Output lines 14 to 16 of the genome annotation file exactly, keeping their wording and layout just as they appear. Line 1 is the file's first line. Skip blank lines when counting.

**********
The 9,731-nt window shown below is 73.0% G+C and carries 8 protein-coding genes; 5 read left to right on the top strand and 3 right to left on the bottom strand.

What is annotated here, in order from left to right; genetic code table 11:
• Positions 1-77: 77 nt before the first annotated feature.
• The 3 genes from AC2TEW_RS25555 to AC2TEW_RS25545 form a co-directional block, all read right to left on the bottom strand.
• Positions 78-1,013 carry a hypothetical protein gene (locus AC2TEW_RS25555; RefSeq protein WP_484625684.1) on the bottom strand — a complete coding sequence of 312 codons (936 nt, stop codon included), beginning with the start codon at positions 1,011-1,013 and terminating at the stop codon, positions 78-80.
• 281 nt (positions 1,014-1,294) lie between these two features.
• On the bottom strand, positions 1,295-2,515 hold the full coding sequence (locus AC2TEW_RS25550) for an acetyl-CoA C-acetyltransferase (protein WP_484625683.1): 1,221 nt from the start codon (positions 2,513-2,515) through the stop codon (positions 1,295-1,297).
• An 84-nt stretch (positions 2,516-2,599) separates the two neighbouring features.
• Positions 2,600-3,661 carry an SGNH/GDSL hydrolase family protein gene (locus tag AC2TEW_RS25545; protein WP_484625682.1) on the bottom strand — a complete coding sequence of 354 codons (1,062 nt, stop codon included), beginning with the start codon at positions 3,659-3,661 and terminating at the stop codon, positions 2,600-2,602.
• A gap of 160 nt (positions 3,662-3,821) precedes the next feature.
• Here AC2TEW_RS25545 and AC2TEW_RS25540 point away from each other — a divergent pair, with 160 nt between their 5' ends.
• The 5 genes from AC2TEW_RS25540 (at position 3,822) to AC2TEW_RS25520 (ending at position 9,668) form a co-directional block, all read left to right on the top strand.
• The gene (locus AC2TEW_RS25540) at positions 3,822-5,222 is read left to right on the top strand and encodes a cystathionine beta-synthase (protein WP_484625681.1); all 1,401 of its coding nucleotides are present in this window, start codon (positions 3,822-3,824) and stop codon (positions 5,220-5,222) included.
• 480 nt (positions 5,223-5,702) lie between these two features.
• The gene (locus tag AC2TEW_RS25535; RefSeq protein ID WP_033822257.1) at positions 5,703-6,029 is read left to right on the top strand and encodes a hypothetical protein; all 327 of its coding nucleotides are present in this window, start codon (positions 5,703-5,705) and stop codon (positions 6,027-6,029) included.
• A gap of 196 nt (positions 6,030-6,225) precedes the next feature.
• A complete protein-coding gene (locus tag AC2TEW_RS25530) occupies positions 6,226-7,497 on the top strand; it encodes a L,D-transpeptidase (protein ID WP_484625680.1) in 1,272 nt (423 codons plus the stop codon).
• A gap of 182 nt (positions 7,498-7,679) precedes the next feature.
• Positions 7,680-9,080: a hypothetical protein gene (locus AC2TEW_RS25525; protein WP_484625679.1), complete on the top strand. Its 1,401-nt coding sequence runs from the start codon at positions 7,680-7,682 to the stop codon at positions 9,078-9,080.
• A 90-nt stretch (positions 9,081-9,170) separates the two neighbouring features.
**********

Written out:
• 480 nt (positions 5,223-5,702) lie between these two features.
• The gene (locus tag AC2TEW_RS25535; RefSeq protein ID WP_033822257.1) at positions 5,703-6,029 is read left to right on the top strand and encodes a hypothetical protein; all 327 of its coding nucleotides are present in this window, start codon (positions 5,703-5,705) and stop codon (positions 6,027-6,029) included.
• A gap of 196 nt (positions 6,030-6,225) precedes the next feature.